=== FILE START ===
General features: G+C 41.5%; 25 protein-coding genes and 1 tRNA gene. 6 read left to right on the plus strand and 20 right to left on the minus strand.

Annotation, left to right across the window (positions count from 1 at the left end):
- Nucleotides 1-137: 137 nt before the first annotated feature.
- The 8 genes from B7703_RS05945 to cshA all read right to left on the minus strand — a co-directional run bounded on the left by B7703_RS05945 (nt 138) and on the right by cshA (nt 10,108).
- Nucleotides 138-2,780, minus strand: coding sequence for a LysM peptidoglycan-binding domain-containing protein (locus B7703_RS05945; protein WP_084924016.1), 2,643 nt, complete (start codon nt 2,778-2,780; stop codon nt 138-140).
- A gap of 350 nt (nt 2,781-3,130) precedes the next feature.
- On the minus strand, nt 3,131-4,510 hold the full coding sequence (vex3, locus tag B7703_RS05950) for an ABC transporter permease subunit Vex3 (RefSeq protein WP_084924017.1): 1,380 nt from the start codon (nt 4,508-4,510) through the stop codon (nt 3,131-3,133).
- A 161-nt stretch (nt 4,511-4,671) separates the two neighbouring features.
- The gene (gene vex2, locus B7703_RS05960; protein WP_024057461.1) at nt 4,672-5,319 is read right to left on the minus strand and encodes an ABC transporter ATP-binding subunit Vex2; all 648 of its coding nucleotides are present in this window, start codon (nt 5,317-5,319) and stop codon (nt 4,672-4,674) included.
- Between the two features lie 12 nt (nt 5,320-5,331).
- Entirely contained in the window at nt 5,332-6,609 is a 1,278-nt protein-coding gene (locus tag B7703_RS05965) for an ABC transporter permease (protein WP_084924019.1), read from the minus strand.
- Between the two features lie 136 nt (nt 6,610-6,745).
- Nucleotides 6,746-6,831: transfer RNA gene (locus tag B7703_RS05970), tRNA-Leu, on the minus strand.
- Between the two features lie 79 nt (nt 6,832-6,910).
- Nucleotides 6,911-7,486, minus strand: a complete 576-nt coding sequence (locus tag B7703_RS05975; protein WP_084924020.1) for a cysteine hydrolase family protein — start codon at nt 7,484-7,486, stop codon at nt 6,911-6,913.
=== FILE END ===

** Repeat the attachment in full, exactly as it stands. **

General features: G+C 41.5%; 25 protein-coding genes and 1 tRNA gene. 6 read left to right on the plus strand and 20 right to left on the minus strand.

Annotation, left to right across the window (positions count from 1 at the left end):
- Nucleotides 1-137: 137 nt before the first annotated feature.
- The 8 genes from B7703_RS05945 to cshA all read right to left on the minus strand — a co-directional run bounded on the left by B7703_RS05945 (nt 138) and on the right by cshA (nt 10,108).
- Nucleotides 138-2,780, minus strand: coding sequence for a LysM peptidoglycan-binding domain-containing protein (locus B7703_RS05945; protein WP_084924016.1), 2,643 nt, complete (start codon nt 2,778-2,780; stop codon nt 138-140).
- A gap of 350 nt (nt 2,781-3,130) precedes the next feature.
- On the minus strand, nt 3,131-4,510 hold the full coding sequence (vex3, locus tag B7703_RS05950) for an ABC transporter permease subunit Vex3 (RefSeq protein WP_084924017.1): 1,380 nt from the start codon (nt 4,508-4,510) through the stop codon (nt 3,131-3,133).
- A 161-nt stretch (nt 4,511-4,671) separates the two neighbouring features.
- The gene (gene vex2, locus B7703_RS05960; protein WP_024057461.1) at nt 4,672-5,319 is read right to left on the minus strand and encodes an ABC transporter ATP-binding subunit Vex2; all 648 of its coding nucleotides are present in this window, start codon (nt 5,317-5,319) and stop codon (nt 4,672-4,674) included.
- Between the two features lie 12 nt (nt 5,320-5,331).
- Entirely contained in the window at nt 5,332-6,609 is a 1,278-nt protein-coding gene (locus tag B7703_RS05965) for an ABC transporter permease (protein WP_084924019.1), read from the minus strand.
- Between the two features lie 136 nt (nt 6,610-6,745).
- Nucleotides 6,746-6,831: transfer RNA gene (locus tag B7703_RS05970), tRNA-Leu, on the minus strand.
- Between the two features lie 79 nt (nt 6,832-6,910).
- Nucleotides 6,911-7,486, minus strand: a complete 576-nt coding sequence (locus tag B7703_RS05975; protein WP_084924020.1) for a cysteine hydrolase family protein — start codon at nt 7,484-7,486, stop codon at nt 6,911-6,913.